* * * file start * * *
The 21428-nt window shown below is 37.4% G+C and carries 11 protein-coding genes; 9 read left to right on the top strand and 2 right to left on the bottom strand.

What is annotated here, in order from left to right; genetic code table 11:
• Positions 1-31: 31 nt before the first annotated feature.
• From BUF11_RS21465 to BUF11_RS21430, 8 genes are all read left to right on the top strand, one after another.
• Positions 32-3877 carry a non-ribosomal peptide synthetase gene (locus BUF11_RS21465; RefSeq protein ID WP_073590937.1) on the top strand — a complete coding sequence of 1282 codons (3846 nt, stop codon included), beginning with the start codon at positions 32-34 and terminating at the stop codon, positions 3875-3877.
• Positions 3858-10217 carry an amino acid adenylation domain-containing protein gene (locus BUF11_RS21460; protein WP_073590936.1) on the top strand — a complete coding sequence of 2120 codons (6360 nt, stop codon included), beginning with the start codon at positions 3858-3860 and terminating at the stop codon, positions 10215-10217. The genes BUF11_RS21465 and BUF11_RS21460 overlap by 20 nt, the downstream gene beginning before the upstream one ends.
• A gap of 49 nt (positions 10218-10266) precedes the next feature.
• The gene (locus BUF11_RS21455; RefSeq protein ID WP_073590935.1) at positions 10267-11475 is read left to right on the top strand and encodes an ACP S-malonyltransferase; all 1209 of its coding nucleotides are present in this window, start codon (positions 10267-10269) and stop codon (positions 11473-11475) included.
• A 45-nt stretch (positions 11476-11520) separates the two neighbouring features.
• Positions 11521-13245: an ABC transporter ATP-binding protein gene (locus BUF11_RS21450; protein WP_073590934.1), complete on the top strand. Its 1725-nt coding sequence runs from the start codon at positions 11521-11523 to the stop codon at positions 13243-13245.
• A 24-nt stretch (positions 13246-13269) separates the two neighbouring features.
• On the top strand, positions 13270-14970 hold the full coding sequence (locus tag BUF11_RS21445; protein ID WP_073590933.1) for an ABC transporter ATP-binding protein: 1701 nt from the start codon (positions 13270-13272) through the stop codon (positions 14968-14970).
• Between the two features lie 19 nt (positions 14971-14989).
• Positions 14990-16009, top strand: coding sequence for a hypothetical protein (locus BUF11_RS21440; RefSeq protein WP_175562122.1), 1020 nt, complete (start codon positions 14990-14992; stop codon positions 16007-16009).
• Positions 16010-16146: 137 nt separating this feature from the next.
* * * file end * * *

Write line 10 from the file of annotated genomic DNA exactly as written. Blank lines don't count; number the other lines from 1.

• Positions 11521-13245: an ABC transporter ATP-binding protein gene (locus BUF11_RS21450; protein WP_073590934.1), complete on the top strand. Its 1725-nt coding sequence runs from the start codon at positions 11521-11523 to the stop codon at positions 13243-13245.